Posts tagged ‘B.J. Upton’

The Not-So-Pretty Early Numbers

Runs Scored (6) – 30th

AVG (.138) – 30th

OBP (.237) – 30th

SLG (.260) – 30th

OPS (.497) – 30th

wOBA (.222) – 30th

wRC+ (35) – 30th

fWAR (-0.7) – 30th

K% (25.2) – 28th

The “power” hitters on the team (Evan Longoria, Manny Ramirez, Dan Johnson, Matt Joyce) are hitting a combined .064/.137/.106 in 47 at-bats.

B.J Upton has been on-base 4 time and been caught stealing or thrown out 3 times.

Starting pitchers have a combined 5.06 ERA and only one Quality Start.


April 6, 2011 at 9:45 am Leave a comment

Why Not Leadoff With Manny Ramirez?

(AP Photo/Dave Martin)

It doesn’t matter where I hit. I’m Manny Ramirez, so it doesn’t matter.” – Manny Ramirez on (Ian Browne, 05/15/2005)

Rays manager Joe Maddon had new offensive weapon Manny Ramirez in the leadoff spot yesterday to get him at-bats in early before the weekend. This launched a run of jokes and actual misunderstandings about what a leadoff hitter should be when it was announced.

A lot of tweets joking about Manny’s ability to bunt for hits and steal bases were made, and it got me realizing that a lot of people do not understand what a leadoff hitter should be.

This same kind of thing happened last year when Maddon decided to bat John Jaso in the leadoff spot. You would have thought people actually believed that Joe Maddon lost his mind and needed to find it. Maddon proved to be correct when Jaso finished the season leading all players with a .380 OBP from the leadoff spot.

In a twitter conversation with R.J. Anderson and a few others there does appear to be growing concern among some that Jaso could see some regression if he does not learn to hit for higher than a .270 AVG that is loaded with mostly singles. If he cannot then Major League pitchers will catch on and do nothing but throw him strikes, forcing his hand at putting more balls in play (career .281 BABIP) and reducing his walk rates, which he lives by. If this happens he may be dropped to the bottom of the Rays order.

B.J. Upton has the leadoff spot against left-handers secured but struggled mightily against right-handers. So who will leadoff against right-handers if Jaso does regress? Ben Zobrist is a great option but why not Manny?

Over the past three seasons Manny Ramirez has posted a .428 OBP against right-handed pitchers as opposed to a .396 OBP against left-handers, not that there is anything wrong with that. Last year was his worst of the three seasons and he still posted a .404 OBP against RHPs.

Many’s power is on the decline with his ISO going from .270-to-.241-to-.162 from 2008-2010. Why not utilize his best weapon right now? Contrary to popular belief and what Mitch Williams may say on MLB Network, the leadoff spot is not reserved for speedy slap hitters who force the thirdbaseman in because their bunt is more potent a weapon than their power. The leadoff spot is meant to give high percentage on-base players a spot where he can get the most chances to get on-base.

Maddon’s decision to bat Manny leadoff was said to get him early at-bats but who knows, maybe we will see Manny bat there in the regular? If there is a manager out there that will bunk conventional wisdom it’s Joe Maddon and Manny was right in 2005, it doesn’t matter where he hits, and that includes leadoff.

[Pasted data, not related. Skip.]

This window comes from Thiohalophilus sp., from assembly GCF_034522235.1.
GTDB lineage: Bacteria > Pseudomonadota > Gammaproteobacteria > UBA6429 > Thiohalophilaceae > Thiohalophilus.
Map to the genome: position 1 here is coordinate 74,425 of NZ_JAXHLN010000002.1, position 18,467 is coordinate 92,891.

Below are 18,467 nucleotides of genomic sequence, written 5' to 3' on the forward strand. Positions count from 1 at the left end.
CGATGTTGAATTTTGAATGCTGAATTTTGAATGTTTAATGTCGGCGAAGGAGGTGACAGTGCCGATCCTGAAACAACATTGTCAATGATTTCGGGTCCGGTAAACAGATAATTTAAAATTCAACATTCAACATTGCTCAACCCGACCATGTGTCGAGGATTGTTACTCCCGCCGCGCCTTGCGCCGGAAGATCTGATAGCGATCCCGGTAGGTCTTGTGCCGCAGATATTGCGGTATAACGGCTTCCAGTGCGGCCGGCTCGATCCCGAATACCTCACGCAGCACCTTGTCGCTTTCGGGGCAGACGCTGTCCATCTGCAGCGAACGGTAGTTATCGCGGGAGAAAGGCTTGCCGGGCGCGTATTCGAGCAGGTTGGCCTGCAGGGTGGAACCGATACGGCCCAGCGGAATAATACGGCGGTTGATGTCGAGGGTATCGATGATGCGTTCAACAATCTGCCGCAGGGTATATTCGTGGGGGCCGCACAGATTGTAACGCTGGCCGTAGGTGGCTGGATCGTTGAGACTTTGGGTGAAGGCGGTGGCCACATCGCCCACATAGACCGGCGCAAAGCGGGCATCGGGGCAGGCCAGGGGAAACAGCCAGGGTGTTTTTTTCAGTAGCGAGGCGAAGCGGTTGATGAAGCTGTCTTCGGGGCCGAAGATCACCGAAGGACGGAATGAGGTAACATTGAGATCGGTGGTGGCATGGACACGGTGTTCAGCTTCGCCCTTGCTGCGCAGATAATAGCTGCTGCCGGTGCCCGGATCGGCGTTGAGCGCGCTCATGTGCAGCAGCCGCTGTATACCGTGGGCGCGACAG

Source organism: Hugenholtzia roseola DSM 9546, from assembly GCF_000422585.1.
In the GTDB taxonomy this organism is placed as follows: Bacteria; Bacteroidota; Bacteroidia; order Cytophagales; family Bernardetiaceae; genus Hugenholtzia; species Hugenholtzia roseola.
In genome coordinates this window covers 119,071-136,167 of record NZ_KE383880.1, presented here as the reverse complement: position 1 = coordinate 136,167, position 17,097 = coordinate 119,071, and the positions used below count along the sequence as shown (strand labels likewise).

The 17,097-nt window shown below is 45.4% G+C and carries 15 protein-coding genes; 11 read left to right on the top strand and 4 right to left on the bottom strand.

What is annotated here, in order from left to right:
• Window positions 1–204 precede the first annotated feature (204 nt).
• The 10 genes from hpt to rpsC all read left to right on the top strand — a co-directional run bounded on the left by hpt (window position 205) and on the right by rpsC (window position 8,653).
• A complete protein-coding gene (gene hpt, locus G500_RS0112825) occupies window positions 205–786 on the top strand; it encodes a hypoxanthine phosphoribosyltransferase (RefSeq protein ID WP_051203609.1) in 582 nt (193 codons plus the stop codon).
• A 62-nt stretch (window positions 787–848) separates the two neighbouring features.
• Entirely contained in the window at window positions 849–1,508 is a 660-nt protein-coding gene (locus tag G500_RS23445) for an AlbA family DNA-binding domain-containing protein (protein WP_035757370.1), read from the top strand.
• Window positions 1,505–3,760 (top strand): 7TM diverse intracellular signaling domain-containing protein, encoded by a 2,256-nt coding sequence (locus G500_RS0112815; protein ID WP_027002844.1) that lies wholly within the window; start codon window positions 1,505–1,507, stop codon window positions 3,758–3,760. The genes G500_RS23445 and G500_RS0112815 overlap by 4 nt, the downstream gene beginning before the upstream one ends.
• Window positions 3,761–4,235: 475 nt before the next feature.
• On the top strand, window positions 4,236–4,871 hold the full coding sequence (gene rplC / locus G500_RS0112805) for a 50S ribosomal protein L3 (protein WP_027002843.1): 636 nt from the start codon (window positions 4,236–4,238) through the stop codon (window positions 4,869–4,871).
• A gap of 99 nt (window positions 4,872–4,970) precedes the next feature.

March 12, 2011 at 9:02 am 3 comments

2011 Rays Projections: B.J. Upton

B.J. Upton

B.J. Upton might possibly the hardest player on the Rays to project. A player capable of putting up an on-base percentage above .380 with 20+ homer and 40+ steal capabilities. The steals are a virtual lock but the power and on-base skills are hard to predict.

Since 2007, Upton’s first full season, his OBP has seen major declines. He posted an outstanding .386 OBP in 2007 and .383 in 2008 but well below-average .313 in 2009 and .322 in 2010. His average has also dropped every season (.300-.273-.241-.237).

Parts of Upton’s problems have been that he cannot catch up to above-average fastballs. It’s obvious to the naked eye and in his stats. If you take out his 2007 season where he posted an amazing +23.8 wFB he stands at -13.3 wFB. Yes, it is a running stat, but it’s still below average. In fact he sits below average against the slider (-17.4) and the cutter (-6.4). Upton only seems to flourish against softer stuff. He owns above-average career marks in wCH (11.3), wCB (10.3), and wSF (4.6).

Two more problems have been contact and inability to hit right-handers. Upton set career highs in O-Swing% (25.3%) and SwingingStrike% (12.0%). He also hit a dimal .218/.294/.371 in 413 plate appearances against right-handers with a 34.3% K-rate.

On the bright side, Upton has seen increases in ISO the past three seasons (.128+.132+.187), hits left-handers very well, and always adds value with his glove. But due to his inconsistencies I could not project totals for him that I myself believe are attainable. Here are his projected numbers for 2011:

 Stat  Total
 AVG  .248
 OBP  .331
 SLG  .435
 OPS  .766
 Plate App.  628
 At-Bats  556
 Hits  138
 Homeruns  18
 Doubles  42
 Triples  4
 BB  68
 SO  153
 SB  44
 UZR  +3


At first glance those numbers don’t jump out at you and scream excellence, but compared to position they are actually very good and could net him in the range of 3.4-3.7 fWAR depending on replacement level for next year.

Again, the hard part about Upton and doing these projections is that you know he has the ability to post an fWAR around 5 but whether it’s his offense, his defense, his lack of hustle, or whatever, he has yet to reach the 5 fWAR mark. Will this be the year he does? I’d like to think so, at least not until he makes adjustments and learns how to hit the fastball again. I have to be realistic with Upton and the projected stats are plenty to be happy about, especially when you know he has the ability to outperform them.

February 18, 2011 at 10:27 am 1 comment

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